"[T]he president is authorized to use all necessary and appropriate force against those nations, organizations, or persons he determines planned, authorized, committed, or aided the terrorist attacks that occurred on Sept. 11, 2001, or harbored such organizations or persons, in order to prevent any future acts of international terrorism against the United States by such nations, organizations or persons."
So reads "S.J. Res. 23," a Joint Resolution of the Congress, sponsored by then-Majority Leader Tom Daschle, D-S.D., and signed into law on Sept. 18, 2001, seven days after the most devastating attack that has ever occurred on American soil. Honest people may disagree about whether the Congress needed to give — or should have given — the commander in chief the power "to use all necessary and appropriate force." But the Senate voted 98 to 0 and the House 420 to 1 to pass Public Law 107-40 — giving him just such authority.
Now, in the fifth year of a war America did not start or want, the Congress seems intent on reigning in the president’s ability to fight the Global War on Terror. That is clearly the intent of many — perhaps even a majority — on the Senate Judiciary Committee that grilled Attorney General Alberto Gonzalez during a nine-hour-long public hearing this week. The issues — cloaked in a mind-numbing array of acronyms and the arcane jargon of intelligence collection — are really quite simple:
First, since the 1970’s, Congress has sought to circumscribe the president’s powers to collect intelligence and use military force by various laws — among them, the War Powers Resolution and FISA, the Foreign Intelligence Surveillance Act. During a war, does President Bush — or any other commander in chief — have the inherent constitutional authority to gather all manner of intelligence on our enemies using a full range of electronic and other collection capabilities?
Second, does Public Law 107-40 — widely described in Washington as the Authorization for Use of Military Force (AUMF) — supersede normal peacetime proscriptions in intelligence collection?
The Bush administration says "yes" in response to both questions. Many, perhaps most, in Congress seem prepared to say "no" to both. Setting aside the partisan rhetoric from the likes of Sens. Edward Kennedy and Patrick Leahy, there are members who understand the stakes: a delicate balance between Constitutionally protected civil liberties for the American people — and the legality of intercepting communications between and among those plotting attacks on the American people. What is not at issue is the ability of the National Security Agency (NSA) to collect such information — using methods that were never envisioned when FISA was written.
The 4th Amendment is very explicit that, "The right of the people to be secure in their persons, houses, papers, and effects, against unreasonable searches and seizures, shall not be violated, and no Warrants shall issue, but upon probable cause." To enshrine these protections, FISA requires — with very limited exceptions — that a warrant be obtained before any government listening or peeking is conducted against Americans. Given what we now know of those who attacked us on Sept. 11, and those who killed in London, Madrid, Bali, and Casablanca, Morocco, such "collection restrictions" make it possible to determine who plotted an attack in its aftermath — but unlikely that we will be able to prevent such an attack before it occurs.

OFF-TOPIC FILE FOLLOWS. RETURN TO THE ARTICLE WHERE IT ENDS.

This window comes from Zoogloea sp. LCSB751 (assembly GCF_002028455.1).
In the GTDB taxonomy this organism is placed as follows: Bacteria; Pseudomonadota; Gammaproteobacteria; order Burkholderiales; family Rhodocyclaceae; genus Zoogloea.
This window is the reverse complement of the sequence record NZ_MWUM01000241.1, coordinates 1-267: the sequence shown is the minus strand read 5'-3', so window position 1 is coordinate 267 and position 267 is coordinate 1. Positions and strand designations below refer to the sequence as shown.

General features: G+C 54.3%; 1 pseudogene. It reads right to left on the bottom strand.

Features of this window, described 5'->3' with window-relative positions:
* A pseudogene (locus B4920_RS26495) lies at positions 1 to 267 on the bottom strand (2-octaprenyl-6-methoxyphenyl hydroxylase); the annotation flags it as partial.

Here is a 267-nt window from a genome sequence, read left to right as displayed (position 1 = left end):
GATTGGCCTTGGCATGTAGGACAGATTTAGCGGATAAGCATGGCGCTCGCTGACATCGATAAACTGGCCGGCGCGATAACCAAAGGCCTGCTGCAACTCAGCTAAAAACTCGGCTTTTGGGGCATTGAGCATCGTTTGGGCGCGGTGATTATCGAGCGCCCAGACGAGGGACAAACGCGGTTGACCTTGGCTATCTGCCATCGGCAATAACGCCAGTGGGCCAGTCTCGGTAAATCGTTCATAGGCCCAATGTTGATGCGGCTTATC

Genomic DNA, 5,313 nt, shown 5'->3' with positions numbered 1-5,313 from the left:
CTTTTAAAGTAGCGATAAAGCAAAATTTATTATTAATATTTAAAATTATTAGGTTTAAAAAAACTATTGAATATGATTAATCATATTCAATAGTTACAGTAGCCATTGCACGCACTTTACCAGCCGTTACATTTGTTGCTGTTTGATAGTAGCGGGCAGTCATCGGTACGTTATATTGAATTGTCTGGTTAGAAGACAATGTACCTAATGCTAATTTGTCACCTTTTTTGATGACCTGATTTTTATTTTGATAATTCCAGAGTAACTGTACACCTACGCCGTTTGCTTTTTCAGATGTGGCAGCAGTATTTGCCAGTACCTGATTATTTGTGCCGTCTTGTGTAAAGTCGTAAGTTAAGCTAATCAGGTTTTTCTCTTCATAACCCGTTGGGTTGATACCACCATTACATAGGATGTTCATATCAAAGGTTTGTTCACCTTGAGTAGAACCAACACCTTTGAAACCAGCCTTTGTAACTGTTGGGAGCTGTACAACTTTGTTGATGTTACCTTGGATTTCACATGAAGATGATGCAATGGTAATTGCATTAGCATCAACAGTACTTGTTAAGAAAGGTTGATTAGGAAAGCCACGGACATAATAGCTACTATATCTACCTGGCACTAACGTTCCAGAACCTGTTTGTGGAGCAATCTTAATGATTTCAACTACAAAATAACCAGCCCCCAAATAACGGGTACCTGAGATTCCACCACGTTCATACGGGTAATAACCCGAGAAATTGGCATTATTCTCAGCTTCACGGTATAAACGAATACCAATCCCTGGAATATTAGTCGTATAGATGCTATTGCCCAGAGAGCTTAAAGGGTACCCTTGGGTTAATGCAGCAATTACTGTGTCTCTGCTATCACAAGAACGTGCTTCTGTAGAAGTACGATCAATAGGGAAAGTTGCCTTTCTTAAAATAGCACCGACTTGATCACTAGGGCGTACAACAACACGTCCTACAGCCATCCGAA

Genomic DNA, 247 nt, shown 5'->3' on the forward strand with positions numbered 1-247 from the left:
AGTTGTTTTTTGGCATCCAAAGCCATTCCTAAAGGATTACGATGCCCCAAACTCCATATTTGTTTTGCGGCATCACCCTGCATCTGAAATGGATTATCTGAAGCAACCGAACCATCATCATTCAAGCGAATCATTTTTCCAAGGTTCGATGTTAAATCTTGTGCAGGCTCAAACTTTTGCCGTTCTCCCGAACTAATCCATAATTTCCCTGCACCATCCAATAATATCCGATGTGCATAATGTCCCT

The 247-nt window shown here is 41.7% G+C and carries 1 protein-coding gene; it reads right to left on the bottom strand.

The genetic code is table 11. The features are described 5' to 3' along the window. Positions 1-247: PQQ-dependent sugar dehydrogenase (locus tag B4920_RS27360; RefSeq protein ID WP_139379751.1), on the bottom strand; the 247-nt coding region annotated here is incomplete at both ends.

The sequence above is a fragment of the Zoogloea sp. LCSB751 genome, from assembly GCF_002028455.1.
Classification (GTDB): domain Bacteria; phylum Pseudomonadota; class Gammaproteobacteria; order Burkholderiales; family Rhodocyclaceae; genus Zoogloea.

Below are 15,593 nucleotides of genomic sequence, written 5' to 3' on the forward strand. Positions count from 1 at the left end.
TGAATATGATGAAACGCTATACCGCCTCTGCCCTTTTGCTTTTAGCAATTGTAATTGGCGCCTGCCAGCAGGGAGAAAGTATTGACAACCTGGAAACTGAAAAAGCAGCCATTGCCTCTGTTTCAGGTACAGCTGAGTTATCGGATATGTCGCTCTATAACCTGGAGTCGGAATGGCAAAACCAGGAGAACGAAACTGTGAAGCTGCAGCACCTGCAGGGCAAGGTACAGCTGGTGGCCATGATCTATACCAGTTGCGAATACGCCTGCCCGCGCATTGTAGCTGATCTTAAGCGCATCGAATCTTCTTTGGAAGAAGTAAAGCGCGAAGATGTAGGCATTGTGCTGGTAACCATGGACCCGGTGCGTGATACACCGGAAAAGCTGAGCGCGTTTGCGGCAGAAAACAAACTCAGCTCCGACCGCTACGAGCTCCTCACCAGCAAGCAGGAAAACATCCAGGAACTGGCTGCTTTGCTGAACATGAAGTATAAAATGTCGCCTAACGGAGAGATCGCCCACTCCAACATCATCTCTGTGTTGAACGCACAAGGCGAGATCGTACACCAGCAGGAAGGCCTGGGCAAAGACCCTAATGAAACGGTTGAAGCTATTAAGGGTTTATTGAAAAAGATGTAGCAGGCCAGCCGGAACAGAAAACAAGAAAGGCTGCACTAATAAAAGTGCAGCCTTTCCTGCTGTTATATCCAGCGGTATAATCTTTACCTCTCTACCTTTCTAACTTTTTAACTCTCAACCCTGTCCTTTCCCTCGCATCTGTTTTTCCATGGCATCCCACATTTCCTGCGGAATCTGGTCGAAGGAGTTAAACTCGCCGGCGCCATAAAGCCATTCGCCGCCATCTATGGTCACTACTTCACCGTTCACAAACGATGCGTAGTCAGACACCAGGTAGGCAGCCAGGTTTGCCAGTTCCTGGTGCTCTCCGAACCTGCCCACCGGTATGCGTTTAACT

A retired NSA official and friend put it this way: "Our problem, given the broad array of modern telecommunications technology, is that we don’t know what we have until we have it." Put differently, we have the ability to monitor massive amounts of information between persons in the United States and others overseas. Any one of millions of messages, phone calls, faxes, e-mails or data transfers could be an instruction to carry out another Sept. 11. Do we want our government to intercept and act on such communications before an attack and save lives? It has worked before.
Nineteen years ago this month, our intelligence services intercepted a message from an overseas capital instructing a terrorist "sleeper cell" in a Washington, D.C. suburb to assassinate a U.S. military officer living in northern Virginia. The FBI alerted the target, and the Department of Defense secretly moved the officer, his wife and children to a military base in North Carolina. The terrorists were apprehended as they prepared to carry out their attack. The technology used to detect the attack is still secret. The lives that were saved were mine and those of my wife and children.
Do we want our government to be able to save lives like this — very likely on a far broader scale — in the future? If so, then at the very least, we should take the debate behind closed doors and stop risking the compromise of very sensitive collection capabilities.
Attorney General Gonzales put it succinctly in his testimony before the Judiciary Committee this week: "Our enemy is listening. And I cannot help but wonder if they aren’t shaking their heads in amazement at the thought that anyone would imperil such a sensitive program by leaking its existence in the first place — and smiling at the prospect that we might now disclose even more or perhaps even unilaterally disarm ourselves of a key tool in the war on terror." Failing to heed this advice is nothing short of a death wish.
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